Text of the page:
Fewest people on furlough since pandemic began

By Daniel Thomas & Michael Race
Business reporter, BBC News

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image source, Getty Images

The number of people on furlough has fallen sharply, with young people moving off the government scheme fastest, new figures show.

At the end of June, 1.9 million people were still on furlough, the lowest level since the start of the pandemic and half a million fewer than in May.

In the last three months, younger people came off furlough twice as fast as all other age brackets.

Almost 600,000 under-25s had left the scheme in that time, the Treasury said.

At the same time, more than a million people in hospitality and retail have left the scheme.

Chancellor Rishi Sunak hailed the latest figures, saying they showed the government's policies were working.

At the peak of the pandemic in May last year, nearly nine million people were on furlough.

The wage support scheme has been extended several times, but will end on 30 September.

image source, Lucy Walker-Evans
image captionLucy Walker-Evans spent nine months on furlough before being made redundant

Lucy Walker-Evans from Chepstow was working as an account manager for a global hotel chain when she was put on furlough in March last year.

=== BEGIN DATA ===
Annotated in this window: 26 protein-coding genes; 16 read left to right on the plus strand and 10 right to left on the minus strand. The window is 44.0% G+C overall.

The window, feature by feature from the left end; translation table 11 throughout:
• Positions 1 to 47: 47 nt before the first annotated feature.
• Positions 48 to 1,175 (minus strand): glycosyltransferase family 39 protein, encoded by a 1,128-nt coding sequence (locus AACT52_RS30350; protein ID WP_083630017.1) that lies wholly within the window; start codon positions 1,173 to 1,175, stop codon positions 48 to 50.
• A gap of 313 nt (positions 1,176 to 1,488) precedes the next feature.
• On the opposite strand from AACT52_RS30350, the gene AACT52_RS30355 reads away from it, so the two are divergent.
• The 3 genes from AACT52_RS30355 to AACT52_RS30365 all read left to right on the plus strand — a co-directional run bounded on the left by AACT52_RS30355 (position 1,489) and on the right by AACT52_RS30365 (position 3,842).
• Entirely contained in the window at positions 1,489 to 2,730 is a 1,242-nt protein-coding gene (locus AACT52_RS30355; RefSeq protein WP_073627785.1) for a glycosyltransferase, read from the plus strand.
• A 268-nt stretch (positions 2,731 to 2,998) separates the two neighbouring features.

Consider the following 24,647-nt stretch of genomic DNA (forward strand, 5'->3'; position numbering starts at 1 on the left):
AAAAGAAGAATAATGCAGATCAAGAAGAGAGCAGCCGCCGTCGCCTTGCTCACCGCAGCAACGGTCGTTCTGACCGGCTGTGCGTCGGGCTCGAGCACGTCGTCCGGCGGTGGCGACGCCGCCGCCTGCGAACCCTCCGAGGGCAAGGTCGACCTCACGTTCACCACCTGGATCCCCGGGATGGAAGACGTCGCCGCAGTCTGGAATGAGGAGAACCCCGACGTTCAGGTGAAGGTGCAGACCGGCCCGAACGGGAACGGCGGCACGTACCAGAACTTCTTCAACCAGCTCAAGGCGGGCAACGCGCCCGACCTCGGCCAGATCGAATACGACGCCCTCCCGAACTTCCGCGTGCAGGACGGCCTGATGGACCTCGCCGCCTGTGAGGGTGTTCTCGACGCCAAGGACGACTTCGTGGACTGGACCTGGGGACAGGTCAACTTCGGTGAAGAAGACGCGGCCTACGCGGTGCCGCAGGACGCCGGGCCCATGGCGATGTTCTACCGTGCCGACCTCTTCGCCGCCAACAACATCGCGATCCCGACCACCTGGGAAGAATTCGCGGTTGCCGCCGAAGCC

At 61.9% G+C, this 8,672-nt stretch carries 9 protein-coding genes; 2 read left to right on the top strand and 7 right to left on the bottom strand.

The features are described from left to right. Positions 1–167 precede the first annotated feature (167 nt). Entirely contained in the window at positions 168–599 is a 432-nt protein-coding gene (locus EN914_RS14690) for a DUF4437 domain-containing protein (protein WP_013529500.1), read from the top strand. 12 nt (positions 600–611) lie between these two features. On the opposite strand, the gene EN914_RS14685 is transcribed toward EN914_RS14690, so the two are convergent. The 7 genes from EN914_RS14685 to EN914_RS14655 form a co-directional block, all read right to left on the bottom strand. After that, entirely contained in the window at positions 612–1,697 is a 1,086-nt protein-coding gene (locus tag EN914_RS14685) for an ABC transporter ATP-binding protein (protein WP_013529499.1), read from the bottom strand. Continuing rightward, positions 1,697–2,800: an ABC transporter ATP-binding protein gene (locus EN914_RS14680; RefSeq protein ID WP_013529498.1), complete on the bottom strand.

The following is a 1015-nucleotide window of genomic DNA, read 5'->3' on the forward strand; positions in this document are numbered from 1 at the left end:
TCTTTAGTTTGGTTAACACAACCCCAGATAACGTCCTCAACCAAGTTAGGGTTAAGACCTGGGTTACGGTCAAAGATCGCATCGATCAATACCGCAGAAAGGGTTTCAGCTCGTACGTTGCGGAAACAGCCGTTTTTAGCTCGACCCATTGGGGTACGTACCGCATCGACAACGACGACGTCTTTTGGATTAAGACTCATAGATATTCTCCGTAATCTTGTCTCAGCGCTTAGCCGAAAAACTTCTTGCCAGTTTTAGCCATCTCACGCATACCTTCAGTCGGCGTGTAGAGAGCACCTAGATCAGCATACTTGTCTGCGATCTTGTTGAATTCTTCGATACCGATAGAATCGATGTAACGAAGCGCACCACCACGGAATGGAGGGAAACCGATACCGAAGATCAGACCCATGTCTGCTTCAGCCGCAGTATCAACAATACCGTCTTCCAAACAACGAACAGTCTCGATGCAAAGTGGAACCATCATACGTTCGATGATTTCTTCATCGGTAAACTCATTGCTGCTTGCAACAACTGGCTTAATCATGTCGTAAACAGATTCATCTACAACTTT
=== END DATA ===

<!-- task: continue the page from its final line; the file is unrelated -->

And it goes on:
The 45-year-old spent the next nine months on paid leave, a time she found harrowing at first.

"It felt like you were skiving off work, you kept waiting for the phone to ring, constantly felt guilty," she told the BBC.

"There was lots of crying, lots of worry, lots of uncertainty."

In January, she was made redundant, but the time off had given her a chance to take stock.

She realised she wanted a less stressful job and to work in charity, and by February she had managed to find a role working at a local shelter for young homeless people - a job she loves.

"Had I not been furloughed, I would never have had time to think about my career, so it was a transformational experience really," she told the BBC.

"I also had a year to learn to live on a lower salary - you realise you don't always need to chase the next pay rise."

image captionJo Shippen says her staff were "understanding" about being furloughed

Jo Shippen, managing director of Hatters Promotions, a promotional merchandise and print company in Stockport, said the furlough scheme had been a "godsend" for her business and staff.

"Without the furlough scheme, I would have to have let people go, I just would not have managed," she said.

"I know for a fact I would not have been able to run my business. I would not have been able to embrace the change and I would not have been able to adapt in the way we have adapted."

Hatters was able to continue operating during the lockdowns, but it "pivoted" away from events and conferences to supplying products for companies looking to improve staff engagement.

Ms Shippen said she had been "really lucky" that her staff were "understanding" about being furloughed.

Under the Coronavirus Job Retention Scheme (CJRS), known as furlough, staff receive 80% of their current salary, capped at £2,500 a month.

Furlough will be wound down further from Sunday as the government asks firms to make a bigger contribution.

Since 1 July, employers have been asked to contribute 10% towards the wages of furloughed workers for hours their staff do not work.